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Part 3: The Arctic melt
According to former Canadian foreign minister Lloyd Axworthy, "the hottest part in the world is the cold spot." It was under Axworthy’s watch that the government sold the Port of Churchill to OmniTRAX, and the town had responded by naming the short stretch of road to the port after him.
“There are some degrees of opportunity in climate change, but in a typically human fashion, we’re approaching it with flags flying and gunboats landing,” Axworthy said.
“It’s an absurd situation where you’ve got Russians, Americans, Canadians, Danes all planting flags on undersea shelves and little spits of islands, firing up the frigates," he continued. We’re back in the 19th century. If it wasn’t so serious, you’d have to laugh at these sorts of antediluvian characters who are running these countries.
“You’ve got a Russian regime that’s retreating into extreme nationalism. You’ve got an American that’s been playing the same game. If what you’re doing there is putting more military ships, and more military bases, and sending more rangers, more guys with flags, at what point do they bump into each other?" he said.
“When I was foreign minister, I got a call one night when I was at a street party in my constituency,” he said. “It was from Madeleine Albright.”
A group of fishermen in Prince Rupert Harbour, accusing Americans of fishing in Canadian waters, had surrounded an Alaskan state ferry and were preventing more than 3,000 passengers from leaving.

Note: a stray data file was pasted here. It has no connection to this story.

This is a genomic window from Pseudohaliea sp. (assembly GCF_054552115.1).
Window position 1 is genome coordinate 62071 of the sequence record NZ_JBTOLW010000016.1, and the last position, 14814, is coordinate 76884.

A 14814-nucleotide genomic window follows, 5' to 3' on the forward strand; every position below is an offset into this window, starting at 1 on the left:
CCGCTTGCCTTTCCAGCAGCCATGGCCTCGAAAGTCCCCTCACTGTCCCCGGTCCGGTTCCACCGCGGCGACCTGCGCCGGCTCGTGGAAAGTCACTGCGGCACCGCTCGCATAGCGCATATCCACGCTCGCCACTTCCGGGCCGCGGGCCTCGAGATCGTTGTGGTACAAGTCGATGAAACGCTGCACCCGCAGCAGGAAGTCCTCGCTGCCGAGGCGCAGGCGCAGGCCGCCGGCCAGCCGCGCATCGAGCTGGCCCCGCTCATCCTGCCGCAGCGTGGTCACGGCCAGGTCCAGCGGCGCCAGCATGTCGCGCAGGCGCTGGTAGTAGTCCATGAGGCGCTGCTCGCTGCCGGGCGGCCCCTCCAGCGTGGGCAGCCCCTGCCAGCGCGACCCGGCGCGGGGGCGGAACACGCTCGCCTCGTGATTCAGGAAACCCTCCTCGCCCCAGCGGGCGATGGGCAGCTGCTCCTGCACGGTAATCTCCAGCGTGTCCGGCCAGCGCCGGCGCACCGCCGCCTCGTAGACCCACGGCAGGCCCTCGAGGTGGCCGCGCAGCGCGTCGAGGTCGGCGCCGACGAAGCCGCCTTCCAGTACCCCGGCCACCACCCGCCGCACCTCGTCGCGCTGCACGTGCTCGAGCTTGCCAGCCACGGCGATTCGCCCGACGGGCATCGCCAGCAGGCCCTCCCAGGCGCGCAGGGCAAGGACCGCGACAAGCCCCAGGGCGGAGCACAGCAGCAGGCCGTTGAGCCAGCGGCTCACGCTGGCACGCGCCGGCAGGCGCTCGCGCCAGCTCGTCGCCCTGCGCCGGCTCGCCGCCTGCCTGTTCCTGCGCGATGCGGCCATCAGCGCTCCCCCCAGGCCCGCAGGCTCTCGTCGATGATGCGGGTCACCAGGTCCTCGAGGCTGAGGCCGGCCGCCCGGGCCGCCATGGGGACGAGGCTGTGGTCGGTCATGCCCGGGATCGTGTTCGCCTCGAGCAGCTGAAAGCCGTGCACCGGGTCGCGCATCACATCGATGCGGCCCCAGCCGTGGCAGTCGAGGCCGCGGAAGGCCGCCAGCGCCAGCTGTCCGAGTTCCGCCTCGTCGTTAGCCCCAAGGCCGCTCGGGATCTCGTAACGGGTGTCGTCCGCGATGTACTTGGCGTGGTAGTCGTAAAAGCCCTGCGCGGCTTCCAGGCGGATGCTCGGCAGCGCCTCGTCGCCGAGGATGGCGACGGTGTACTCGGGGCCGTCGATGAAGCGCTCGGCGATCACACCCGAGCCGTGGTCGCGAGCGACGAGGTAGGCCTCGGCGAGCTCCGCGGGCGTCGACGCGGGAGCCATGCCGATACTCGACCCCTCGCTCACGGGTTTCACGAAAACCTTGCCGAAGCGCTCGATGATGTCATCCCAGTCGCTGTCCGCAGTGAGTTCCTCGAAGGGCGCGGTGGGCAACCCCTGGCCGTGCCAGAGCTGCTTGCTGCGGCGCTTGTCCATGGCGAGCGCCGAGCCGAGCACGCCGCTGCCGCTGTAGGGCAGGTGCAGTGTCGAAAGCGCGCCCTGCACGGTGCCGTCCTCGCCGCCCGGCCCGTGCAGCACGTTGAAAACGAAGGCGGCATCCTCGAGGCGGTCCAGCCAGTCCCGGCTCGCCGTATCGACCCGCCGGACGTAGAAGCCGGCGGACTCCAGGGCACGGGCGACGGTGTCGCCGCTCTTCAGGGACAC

“She said, ‘If it wasn’t for you, Lloyd, the marines would be coming in,’” Axworthy said. “We kind of laughed. But the reality is that there’s a lot of things up there that you’re not going to be able to control.
“The Arctic for a long time was an interesting area,” he said. “The Russians and Americans played sort of tag under the ice. Is there going to be a nuclear exchange? No. Are we going to be Palestine and Israel? No. Do I predict that you’d have U.S. Marines shooting at Inuit rangers? I couldn’t imagine it.
“But throw Russians into that mix?” he said. “Hmmm, who knows?”
Forecast: The global consequences of climate change
(Stephan Faris is the GlobalPost environment correspondent. His new book is "Forecast: The Consequences of Climate Change, from the Amazon to the Arctic, from Darfur to Napa Valley.")